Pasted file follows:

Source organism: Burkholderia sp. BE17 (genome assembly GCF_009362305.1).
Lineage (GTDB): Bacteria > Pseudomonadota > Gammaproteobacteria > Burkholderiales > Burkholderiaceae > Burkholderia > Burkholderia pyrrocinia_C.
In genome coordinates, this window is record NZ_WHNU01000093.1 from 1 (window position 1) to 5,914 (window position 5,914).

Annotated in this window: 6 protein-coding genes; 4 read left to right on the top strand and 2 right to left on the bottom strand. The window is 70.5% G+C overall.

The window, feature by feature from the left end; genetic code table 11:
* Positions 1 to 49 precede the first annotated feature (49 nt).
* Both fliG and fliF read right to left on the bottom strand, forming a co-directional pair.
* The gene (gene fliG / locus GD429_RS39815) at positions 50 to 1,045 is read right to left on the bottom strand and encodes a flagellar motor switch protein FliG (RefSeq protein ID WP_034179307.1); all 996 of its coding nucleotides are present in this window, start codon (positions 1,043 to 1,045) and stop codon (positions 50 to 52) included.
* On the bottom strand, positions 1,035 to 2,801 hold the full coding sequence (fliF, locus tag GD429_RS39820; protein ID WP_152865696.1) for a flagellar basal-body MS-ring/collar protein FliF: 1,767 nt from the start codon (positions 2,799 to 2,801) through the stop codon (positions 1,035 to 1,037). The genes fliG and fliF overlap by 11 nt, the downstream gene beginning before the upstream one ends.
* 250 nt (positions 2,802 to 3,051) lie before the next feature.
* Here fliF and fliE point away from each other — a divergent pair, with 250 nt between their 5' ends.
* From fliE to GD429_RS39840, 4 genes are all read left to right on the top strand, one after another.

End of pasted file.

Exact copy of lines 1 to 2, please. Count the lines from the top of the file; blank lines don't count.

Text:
Source organism: Burkholderia sp. BE17 (genome assembly GCF_009362305.1).
Lineage (GTDB): Bacteria > Pseudomonadota > Gammaproteobacteria > Burkholderiales > Burkholderiaceae > Burkholderia > Burkholderia pyrrocinia_C.